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RESOLUTION DIRECTIVE too rigid on state aid, regulators say
COMMENTARY: The art of the possible
The EU’s Bank Recovery and Resolution Directive (BRRD) has hit rough ground again, with the realisation that political circumstances will make it very difficult for state aid to be restricted as much as the directive’s authors would like. In particular, regulators in countries covered by the BRRD say its requirement for 8% bail-in of total liabilities before state support can be given is too harsh. The bail-in requirement has caused problems before, and since news broke that Italian bank Monte dei Paschi di Siena was struggling, attention has turned to loopholes allowing states to circumvent this requirement if macroeconomic stability could be in danger.
But fears are not just confined to systemic risk. The bail-in requirement, for many banks, could force them to eat into retail deposits before becoming eligible for state aid, which politically speaking, could be a catastrophe – even a relatively mild bail-in for large depositors in Cypriot banks in 2013 caused ructions. And though resolution chief Elke König has called on banks to ensure they have at least 8% in “bail-inable” liabilities well in advance, this may not even be practical on a system-wide scale – especially if retail investors are also to be protected.
One way to square the circle was suggested late last month in the form of a ‘bad bank’ asset management company, created to ease the pressure on struggling but solvent banks. The danger here, if the measure becomes permanent, is of course moral hazard – there’s little incentive for inept banks to improve underwriting standards and build up bail-in reserves if they know the lengths to which governments will go to save them. Making it clear that the ‘bad bank’ plan, backed by the EBA’s Andrea Enria, is a one-off clear-out exercise rather than a permanent backstop would help – to an extent. Ultimately, though, as one resolution official observed, “If it’s 300,000 people [involved in a bank failure], it becomes a political interest, and it is very difficult for a political leader to ignore.” Retail deposits and financial stability are, rightly, untouchable: the challenge for national and European regulators must be to prevent them becoming human shields for the continent’s sloppiest banks.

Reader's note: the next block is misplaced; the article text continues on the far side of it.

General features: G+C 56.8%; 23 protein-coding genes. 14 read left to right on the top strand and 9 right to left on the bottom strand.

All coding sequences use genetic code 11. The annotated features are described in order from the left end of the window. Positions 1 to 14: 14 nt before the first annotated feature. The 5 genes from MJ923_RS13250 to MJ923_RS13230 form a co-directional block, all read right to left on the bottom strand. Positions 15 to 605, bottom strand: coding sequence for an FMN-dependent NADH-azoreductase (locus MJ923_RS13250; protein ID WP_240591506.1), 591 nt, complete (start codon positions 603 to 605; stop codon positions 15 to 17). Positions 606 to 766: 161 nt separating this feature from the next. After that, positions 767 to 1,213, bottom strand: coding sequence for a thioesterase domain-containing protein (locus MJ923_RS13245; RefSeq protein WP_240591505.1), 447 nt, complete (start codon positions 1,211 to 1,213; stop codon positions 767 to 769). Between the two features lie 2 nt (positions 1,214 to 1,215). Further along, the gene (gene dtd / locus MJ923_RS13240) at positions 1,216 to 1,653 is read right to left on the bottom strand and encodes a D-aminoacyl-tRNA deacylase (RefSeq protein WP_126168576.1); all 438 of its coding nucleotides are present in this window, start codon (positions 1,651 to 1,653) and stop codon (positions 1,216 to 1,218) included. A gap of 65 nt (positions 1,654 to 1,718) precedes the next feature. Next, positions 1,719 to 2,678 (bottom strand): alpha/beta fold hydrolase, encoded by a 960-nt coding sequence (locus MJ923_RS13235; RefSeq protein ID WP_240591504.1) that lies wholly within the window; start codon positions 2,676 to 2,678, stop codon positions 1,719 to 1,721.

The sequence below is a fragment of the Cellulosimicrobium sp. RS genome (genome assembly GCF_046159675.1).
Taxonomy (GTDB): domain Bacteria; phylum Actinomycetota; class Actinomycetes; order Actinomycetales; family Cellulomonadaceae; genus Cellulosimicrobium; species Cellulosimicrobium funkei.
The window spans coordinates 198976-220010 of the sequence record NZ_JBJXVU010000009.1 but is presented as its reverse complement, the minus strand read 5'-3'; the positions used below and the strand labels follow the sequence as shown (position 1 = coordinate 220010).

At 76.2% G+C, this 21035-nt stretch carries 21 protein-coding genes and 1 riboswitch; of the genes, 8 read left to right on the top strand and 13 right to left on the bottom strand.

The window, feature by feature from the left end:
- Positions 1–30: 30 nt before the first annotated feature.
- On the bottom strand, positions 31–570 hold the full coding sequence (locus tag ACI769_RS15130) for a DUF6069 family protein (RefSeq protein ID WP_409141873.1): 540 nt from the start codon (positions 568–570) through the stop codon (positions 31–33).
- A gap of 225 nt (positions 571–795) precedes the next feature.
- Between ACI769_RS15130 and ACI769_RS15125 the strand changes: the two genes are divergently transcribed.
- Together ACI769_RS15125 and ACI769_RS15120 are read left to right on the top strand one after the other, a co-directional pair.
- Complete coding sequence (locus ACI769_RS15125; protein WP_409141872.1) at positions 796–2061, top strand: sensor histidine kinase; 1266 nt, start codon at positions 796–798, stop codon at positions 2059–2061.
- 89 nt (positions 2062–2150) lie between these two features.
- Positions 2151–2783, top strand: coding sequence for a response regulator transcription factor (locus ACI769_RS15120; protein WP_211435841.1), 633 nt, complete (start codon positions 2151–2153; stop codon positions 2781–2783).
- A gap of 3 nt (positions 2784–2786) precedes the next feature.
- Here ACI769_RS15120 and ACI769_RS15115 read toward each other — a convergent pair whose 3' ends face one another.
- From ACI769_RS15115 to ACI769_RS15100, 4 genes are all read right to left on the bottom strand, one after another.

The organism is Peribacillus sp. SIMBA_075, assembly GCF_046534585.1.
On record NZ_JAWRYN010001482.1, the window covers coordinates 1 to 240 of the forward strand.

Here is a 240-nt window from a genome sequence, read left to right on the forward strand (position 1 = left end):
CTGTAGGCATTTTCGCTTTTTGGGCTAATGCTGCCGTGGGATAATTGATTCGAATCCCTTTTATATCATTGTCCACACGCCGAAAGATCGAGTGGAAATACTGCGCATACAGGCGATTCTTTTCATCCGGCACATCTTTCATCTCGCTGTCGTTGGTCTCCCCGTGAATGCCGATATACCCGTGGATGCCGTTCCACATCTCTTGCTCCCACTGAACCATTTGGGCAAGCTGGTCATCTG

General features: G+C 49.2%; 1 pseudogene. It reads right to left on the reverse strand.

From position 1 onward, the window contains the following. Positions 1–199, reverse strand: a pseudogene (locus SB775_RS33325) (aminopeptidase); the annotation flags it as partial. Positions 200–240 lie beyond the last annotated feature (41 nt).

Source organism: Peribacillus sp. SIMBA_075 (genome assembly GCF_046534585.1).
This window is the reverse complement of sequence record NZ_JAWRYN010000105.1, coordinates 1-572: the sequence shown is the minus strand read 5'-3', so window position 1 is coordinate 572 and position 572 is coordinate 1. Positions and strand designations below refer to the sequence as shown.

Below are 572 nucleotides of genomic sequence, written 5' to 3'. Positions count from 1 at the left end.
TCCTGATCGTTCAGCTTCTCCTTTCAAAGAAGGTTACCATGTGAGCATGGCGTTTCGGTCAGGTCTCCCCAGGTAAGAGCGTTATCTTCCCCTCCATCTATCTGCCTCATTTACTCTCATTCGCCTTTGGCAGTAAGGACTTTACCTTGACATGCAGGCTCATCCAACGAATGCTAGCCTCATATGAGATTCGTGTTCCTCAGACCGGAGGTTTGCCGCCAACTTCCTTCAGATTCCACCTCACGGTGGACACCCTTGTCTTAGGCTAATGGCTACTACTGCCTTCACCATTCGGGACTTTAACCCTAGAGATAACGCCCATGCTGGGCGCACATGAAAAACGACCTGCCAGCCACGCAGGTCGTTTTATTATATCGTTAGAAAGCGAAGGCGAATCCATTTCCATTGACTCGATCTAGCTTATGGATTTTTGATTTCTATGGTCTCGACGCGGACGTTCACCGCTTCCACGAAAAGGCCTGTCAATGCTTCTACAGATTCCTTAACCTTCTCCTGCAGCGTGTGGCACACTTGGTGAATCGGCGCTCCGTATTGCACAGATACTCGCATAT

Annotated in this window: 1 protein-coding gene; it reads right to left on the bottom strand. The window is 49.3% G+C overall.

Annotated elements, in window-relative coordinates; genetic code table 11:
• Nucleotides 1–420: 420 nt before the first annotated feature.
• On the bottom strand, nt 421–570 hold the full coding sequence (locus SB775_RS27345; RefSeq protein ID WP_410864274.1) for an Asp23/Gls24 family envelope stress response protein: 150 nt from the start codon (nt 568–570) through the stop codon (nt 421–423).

STAT OF THE WEEK
European Parliament reforms aimed at cutting carbon credit supply could trigger much higher European allowance (EUA) prices over the next five to eight years, with analysts forecasting EUAs rising as high as €25 a tonne by 2025 from a current price of around €5/tonne.
QUOTE OF THE WEEK
“I think it’s going to be an issue that the [Financial Stability Board draft guidance paper] contemplates passing along non-default losses to clearing participants under any circumstances. It is positive that the paper emphasises using dedicated CCP resources and even equity to cover the non-default losses as a first order of defence, but I expect it will be problematic to even contemplate passing those losses on to clearing participants” – Ann Battle, Isda
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